Oil fell toward $63 a barrel on Friday as concern over Greece and a forecast that U.S. shale oil output would keep growing this year countered signs of a pickup in demand.
Greece has been less of a driver for oil than other markets such as equities, but analysts said the situation represented a bearish risk heading into the weekend. Euro zone leaders will hold an emergency summit on Monday to try to avert a Greek default.
Brent crude LCOc1 for August had dropped $1.00 to $63.26 as of 9.45 a.m. EDT, while U.S. crude for July CLc1 was down 78 cents at $59.67. Both contracts made gains on Thursday.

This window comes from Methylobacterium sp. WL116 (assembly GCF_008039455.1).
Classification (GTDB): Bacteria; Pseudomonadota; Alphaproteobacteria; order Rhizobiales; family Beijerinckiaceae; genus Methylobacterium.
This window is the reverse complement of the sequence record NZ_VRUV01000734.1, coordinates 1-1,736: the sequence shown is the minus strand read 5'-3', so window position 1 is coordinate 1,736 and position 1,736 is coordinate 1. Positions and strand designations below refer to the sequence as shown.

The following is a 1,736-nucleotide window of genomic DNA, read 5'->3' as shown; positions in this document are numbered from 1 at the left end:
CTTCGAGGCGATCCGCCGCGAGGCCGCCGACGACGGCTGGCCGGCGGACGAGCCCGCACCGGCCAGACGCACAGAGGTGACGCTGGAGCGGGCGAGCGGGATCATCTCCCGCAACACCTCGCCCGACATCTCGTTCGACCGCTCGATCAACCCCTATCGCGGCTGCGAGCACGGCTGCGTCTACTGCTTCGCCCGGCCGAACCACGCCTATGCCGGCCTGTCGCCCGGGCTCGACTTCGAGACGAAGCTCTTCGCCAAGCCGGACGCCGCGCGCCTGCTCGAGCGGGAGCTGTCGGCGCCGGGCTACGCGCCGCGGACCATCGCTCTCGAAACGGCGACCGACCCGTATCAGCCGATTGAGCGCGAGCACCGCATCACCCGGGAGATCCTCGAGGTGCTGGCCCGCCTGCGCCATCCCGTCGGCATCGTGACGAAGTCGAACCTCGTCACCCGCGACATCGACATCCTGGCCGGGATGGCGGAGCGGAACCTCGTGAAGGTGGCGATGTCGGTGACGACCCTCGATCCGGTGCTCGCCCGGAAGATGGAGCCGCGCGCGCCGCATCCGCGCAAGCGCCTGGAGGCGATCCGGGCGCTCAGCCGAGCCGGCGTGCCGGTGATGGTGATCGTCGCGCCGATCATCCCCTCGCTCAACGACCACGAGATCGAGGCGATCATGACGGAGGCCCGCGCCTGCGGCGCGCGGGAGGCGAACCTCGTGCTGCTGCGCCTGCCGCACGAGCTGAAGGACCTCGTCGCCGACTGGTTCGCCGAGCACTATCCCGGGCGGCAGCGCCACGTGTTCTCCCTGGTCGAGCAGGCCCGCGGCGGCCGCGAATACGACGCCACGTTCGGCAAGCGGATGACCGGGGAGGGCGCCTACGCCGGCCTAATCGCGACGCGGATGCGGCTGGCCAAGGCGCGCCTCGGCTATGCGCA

“Oil markets are not pricing much in terms of Greek risk but most of the European oil demand growth this year is coming from the southern countries,” said Olivier Jakob of Petromatrix in Zug, Switzerland.
“Therefore, if there was a Greek default and a contagion of a risk premium to other southern European countries it could have a negative impact on European oil demand.”
Saudi Arabian oil minister Ali al-Naimi said he was optimistic about the market in coming months, given increased demand and falling inventories, state media reported on Thursday. U.S. crude stocks declined in the latest week.